Bibliography

Lonsdale, Roger, ed. The Poems of Thomas Gray, William Collins, Oliver Goldsmith. New York: Longman, 1969. Sells, A. L. Lytton. Thomas Gray: His Life and Works. London: George Allen & Unwin, 1980.

"GRONGAR HILL" John Dyer (1726) John

Dyer made his reputation as a landscape painter poet with "Grongar Hill," a richly descriptive poem that praised his home in his native Wales. He published three versions, the first in Richard Savage's Miscellaneous Poems (1726), which contained five additional Dyer poems. The second revised version appeared in the first volume of A New Miscellany, Written Chiefly by Persons of Quality. To Which is added Grongar Hill, a Poem, dated 1725, although it appeared later. Dyer's patroness, the countess of Hertford, may have supported its publication. The final revision was published in the first volume of Miscellany (1726), compiled by a friend from Westminster, David Lewis. The poem later influenced the Romantics in their view of nature, and William Wordsworth would express his admiration of Dyer's technique.

Dyer did not use the traditional heroic couplet of John Dryden and Alexander Pope for "Grongar Hill." He chose instead to imitate the Welsh cywdd couplet, closer to seven syllables per line, although it is commonly described as an "octosyllabic couplet." When he began the poem as a teen, he had used the heroic couplet but later became enthralled with John Milton's poems "L'Allegro" and "Il Penseroso," adopting a similar meter. The poem's theme is best expressed in the line "quiet in the soul," a quiet that poetry allowed Dyer to feel as he valued personal harmony with the world at large. His abundant use of i centers his modern thought, couched in a neoclassical approach, in the typical 18th-century format of including personal detail within more general observation, suggesting that the poet's experience parallels that of his readers.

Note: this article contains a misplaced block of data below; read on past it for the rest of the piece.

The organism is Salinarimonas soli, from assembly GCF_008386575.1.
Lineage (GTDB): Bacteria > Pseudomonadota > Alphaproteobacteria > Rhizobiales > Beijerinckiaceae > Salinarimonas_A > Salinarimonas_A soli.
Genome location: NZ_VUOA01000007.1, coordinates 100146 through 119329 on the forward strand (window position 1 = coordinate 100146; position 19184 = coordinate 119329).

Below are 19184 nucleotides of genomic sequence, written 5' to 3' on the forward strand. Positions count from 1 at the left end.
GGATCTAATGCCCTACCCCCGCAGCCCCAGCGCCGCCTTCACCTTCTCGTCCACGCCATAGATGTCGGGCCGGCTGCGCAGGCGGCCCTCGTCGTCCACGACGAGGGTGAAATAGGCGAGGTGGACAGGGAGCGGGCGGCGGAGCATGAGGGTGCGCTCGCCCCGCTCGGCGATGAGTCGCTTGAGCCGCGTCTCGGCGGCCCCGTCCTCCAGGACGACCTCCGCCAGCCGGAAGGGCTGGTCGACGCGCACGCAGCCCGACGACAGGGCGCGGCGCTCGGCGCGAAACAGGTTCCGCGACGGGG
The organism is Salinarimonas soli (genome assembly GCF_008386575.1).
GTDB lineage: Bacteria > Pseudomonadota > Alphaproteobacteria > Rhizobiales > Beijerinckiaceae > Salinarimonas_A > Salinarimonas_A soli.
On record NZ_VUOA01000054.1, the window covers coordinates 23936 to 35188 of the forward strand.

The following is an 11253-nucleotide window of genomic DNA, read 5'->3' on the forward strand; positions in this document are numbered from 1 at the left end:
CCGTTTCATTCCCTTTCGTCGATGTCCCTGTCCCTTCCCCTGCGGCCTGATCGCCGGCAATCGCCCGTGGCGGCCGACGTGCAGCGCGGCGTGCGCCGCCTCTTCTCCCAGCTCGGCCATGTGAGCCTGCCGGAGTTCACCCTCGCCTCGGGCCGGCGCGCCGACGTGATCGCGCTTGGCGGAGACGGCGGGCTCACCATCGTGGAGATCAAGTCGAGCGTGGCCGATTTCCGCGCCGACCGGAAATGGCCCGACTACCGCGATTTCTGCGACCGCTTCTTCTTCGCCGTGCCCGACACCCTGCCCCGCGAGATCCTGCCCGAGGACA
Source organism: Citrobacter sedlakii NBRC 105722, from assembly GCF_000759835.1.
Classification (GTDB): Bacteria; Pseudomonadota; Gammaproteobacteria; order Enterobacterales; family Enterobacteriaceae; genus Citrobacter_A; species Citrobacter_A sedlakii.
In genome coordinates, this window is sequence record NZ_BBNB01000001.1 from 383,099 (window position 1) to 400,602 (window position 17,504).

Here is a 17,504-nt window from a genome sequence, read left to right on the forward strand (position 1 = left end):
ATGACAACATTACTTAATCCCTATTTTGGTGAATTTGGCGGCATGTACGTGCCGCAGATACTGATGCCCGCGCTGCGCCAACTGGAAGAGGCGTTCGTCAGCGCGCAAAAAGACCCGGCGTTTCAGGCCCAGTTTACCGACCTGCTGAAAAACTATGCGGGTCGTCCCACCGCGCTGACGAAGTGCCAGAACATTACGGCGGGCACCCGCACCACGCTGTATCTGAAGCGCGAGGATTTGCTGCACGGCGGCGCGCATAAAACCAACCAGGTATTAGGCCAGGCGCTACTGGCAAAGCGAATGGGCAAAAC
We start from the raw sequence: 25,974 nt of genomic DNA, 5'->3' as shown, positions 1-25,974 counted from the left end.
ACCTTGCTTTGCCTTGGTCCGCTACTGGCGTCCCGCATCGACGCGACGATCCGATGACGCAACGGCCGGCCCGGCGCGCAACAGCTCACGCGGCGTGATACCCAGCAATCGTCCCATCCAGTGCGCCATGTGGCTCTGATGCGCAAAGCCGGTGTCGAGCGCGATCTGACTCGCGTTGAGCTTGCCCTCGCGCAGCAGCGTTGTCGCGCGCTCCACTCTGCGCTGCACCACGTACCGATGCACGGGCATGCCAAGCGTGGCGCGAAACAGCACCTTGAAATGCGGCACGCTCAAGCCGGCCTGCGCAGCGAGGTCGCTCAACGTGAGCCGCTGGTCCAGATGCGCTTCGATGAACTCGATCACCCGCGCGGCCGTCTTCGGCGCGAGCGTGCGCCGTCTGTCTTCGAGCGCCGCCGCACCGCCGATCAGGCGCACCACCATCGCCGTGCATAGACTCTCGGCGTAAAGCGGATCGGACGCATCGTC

Dyer begins his 158-line poem in the classical vein, his speaker calling on a Nymph to "aid thy sister Muse" as Phoebus, or the sun, rises and "Grongar Hill invites my song." The intimacy with which the speaker embraces his surroundings is reflected in a reverent tone. It remains a special place, as he explains:

Grongar, in whose mossy cells,

Sweetly musing, Quiet dwells;

Grongar, in whose silent shade,

For the modest Muses made. (15-18)

The speaker then describes himself at times, "With my hand beneath my head," observing his surround ings " 'Till Contemplation had her fill." Dyer employs alliteration as the speaker references "groves, and grottos where I lay" (29) and notes that "Wide and wider spreads the vale," soon skillfully repeating his allusion to circular movement. Dyer adopts the figurative language of simile, comparing the spreading vale in the next line to "circles on a smooth canal." As the reader learns of the round tops of mountains disappearing against the sky, Dyer further extends his conceit, writing

Still the prospect wider spreads, Adds a thousand woods and meads, Still it widens, widens still, And sinks the newly-risen hill. (37-40)